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美中军事 记分卡: 军队、地理 和持续演变的力量平衡 1996-2017年, 内容摘要

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Research Questions

  1. What has been the trajectory of Chinese military capability development from 1996 to the present, and what will China's military force look like by the year 2017?
  2. To what extent have China's military capabilities kept pace with those of the United States? Is it likely that China is "closing in" on U.S. naval, air, missile, space, cyber, and nuclear capabilities?
  3. In which strategic areas is China likely to pose the greatest challenge to the United States in conflicts over Taiwan and the Spratly Islands?
  4. What strategic decisions would the United States have needed to make — in terms of basing, mobilization of forces, force protection, or capability acquisition — to prevail in conflict scenarios with China over time?

Over the past two decades, China's People's Liberation Army has transformed itself from a large but antiquated force into a capable, modern military. Its technology and operational proficiency still lag behind those of the United States, but it has rapidly narrowed the gap. Moreover, China enjoys the advantage of proximity in most plausible conflict scenarios, and geographical advantage would likely neutralize many U.S. military strengths. A sound understanding of regional military issues — including forces, geography, and the evolving balance of power — will be essential for establishing appropriate U.S. political and military policies in Asia. This RAND study analyzes the development of respective Chinese and U.S. military capabilities in ten categories of military operations across two scenarios, one centered on Taiwan and one on the Spratly Islands. The analysis is presented in ten scorecards that assess military capabilities as they have evolved over four snapshot years: 1996, 2003, 2010, and 2017. The results show that China is not close to catching up to the United States in terms of aggregate capabilities, but also that it does not need to catch up to challenge the United States on its immediate periphery. Furthermore, although China's ability to project power to more distant locations remains limited, its reach is growing, and in the future U.S. military dominance is likely to be challenged at greater distances from China's coast. To maintain robust defense and deterrence capabilities in an era of fiscal constraints, the United States will need to ensure that its own operational concepts, procurement, and diplomacy anticipate future developments in Chinese military capabilities.

Key Findings

Although China's Capabilities Fall Behind Those of the United States, It Is Now Able to Pose Significant Challenges to U.S. Operations

  • China has made tremendous strides in its military capabilities since 1996. It is not close to catching up to the U.S. military in terms of aggregate capabilities, but it does not need to catch up to challenge the United States on its immediate periphery.
  • Despite U.S. military improvements, China has made relative gains in most operational areas, in some cases with startling speed. However, trends vary by mission area, and even in the context of difficult scenarios, U.S. forces retain some important advantages.

Distance and Geography Have Major Impacts on Both Sides' Ability to Achieve Their Critical Objectives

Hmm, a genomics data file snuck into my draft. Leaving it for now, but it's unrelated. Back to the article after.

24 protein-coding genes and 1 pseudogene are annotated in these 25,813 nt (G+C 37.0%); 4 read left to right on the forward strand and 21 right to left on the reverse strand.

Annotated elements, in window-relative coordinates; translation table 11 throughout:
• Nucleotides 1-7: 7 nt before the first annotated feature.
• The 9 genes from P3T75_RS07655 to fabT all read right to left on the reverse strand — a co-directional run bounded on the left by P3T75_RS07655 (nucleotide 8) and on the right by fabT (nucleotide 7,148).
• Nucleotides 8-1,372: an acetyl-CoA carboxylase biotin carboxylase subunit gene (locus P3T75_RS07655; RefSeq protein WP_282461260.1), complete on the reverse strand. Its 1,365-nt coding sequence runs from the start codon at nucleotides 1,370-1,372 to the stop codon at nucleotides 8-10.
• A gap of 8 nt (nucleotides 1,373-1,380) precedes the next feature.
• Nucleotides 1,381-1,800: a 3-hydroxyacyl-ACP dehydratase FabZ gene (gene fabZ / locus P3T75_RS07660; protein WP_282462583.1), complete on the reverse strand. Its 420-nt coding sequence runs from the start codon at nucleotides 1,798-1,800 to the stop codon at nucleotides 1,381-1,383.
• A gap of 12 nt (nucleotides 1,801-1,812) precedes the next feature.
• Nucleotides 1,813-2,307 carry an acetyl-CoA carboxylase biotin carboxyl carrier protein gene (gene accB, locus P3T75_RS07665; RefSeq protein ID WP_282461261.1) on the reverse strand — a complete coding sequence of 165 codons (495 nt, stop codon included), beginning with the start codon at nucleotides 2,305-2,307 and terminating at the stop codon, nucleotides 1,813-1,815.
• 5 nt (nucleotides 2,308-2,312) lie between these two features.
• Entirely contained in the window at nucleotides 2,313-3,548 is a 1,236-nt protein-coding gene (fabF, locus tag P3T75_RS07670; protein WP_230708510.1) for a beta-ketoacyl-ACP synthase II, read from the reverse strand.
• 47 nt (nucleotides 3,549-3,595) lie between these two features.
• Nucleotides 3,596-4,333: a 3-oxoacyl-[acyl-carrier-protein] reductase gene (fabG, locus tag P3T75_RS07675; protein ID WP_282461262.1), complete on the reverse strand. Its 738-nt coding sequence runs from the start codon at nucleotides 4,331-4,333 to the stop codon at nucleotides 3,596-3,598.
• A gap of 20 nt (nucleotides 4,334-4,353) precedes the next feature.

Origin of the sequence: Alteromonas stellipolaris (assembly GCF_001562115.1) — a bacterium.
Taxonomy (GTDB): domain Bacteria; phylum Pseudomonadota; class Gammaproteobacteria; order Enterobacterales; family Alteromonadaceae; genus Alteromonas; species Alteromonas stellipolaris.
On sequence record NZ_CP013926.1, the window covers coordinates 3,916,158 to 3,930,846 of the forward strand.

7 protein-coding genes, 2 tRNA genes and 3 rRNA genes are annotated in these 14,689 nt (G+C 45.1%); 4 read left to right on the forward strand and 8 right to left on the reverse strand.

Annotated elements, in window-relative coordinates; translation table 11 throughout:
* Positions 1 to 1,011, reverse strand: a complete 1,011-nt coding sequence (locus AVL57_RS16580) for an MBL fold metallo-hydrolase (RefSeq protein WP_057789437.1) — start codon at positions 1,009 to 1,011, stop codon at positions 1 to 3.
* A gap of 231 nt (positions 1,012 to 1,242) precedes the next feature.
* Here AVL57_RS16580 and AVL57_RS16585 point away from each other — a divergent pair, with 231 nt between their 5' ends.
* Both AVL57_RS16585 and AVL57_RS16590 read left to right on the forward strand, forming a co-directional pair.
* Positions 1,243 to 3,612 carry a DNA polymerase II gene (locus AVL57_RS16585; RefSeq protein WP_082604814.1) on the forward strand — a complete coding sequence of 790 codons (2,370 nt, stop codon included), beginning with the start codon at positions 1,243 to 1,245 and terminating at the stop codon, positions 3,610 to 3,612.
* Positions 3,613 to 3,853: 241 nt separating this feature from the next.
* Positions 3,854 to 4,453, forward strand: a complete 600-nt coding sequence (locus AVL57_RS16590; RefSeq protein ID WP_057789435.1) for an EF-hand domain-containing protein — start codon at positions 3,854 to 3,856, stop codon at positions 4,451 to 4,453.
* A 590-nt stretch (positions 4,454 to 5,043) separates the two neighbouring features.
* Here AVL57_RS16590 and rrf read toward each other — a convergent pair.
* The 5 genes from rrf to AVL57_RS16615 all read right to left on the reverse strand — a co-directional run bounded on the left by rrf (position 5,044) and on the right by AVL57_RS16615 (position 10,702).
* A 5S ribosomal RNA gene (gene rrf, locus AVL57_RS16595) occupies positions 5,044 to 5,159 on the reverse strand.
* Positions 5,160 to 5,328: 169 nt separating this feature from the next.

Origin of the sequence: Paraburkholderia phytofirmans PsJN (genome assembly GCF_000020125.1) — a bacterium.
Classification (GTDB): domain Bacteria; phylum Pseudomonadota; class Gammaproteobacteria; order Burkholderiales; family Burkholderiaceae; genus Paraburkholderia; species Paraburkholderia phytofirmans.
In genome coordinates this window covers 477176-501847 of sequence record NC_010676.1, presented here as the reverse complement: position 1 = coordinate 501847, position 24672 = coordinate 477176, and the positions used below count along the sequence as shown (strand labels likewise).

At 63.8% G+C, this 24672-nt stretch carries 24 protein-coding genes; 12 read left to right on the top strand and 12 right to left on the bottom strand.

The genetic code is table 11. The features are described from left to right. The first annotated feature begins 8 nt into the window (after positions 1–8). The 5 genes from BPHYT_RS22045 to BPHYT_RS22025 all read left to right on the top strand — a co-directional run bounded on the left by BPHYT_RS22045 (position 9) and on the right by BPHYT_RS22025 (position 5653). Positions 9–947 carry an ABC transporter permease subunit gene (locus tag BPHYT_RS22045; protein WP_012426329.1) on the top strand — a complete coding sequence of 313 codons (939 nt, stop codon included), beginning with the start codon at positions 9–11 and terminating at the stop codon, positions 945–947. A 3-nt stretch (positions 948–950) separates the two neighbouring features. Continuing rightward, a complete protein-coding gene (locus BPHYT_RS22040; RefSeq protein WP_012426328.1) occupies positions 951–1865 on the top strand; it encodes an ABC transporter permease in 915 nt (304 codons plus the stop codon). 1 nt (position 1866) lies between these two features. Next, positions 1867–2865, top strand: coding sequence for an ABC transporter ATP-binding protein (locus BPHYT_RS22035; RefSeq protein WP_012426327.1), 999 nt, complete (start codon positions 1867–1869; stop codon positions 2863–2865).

• In general, these factors work against the United States and largely counterbalance U.S. military strengths, especially in scenarios around China's immediate periphery.
  • China's ability to project power to more distant locations remains weak, and the United States continues to hold more decisive advantage in Asian scenarios at a distance from China's coast.
  • However, China's ability to project power is improving, and the relative balance in areas more distant from China is also shifting.


  • U.S. military leaders should ensure that U.S. planning for Pacific military operations is as dynamic as possible. The U.S. military should adopt operational concepts and strategies that capitalize on potential advantages and utilize the geographic size and depth of the theater, as well as areas of particular U.S. military strength.
  • Specifically, the U.S. military should consider employing an active denial strategy that would improve the resiliency of the force and diminish its vulnerability to preemptive attack. Forces would be more dispersed at the outset of conflict, with many deployed at greater distances from China, but with the ability to move forward as Chinese missile inventories are exhausted or reduced through attrition.
  • Military procurement priorities should be adjusted, emphasizing base redundancy and survivability; standoff systems optimized for high-intensity conflict; stealthy, survivable fighters and bombers; submarine and anti-submarine warfare; and robust space and counterspace capabilities. To save money, U.S. decisionmakers should consider more rapid cuts to legacy fighter forces and a decreased emphasis on large aircraft carriers.
  • Political and military leaders should intensify diplomatic efforts in the Pacific and Southeast Asia with the goal of expanding potential U.S. access in wartime. This will provide greater strategic depth and more options for U.S. forces.
  • Western governments and commentators should make it clear to China that aggression would carry immense risks and that China should be cautious not to exaggerate its ability to prevail in armed conflict. They should also engage China on issues of strategic stability and escalation.

Research conducted by

The research reported here was commissioned by the U.S. Air Force and conducted within the Strategy and Doctrine Program of RAND Project AIR FORCE.

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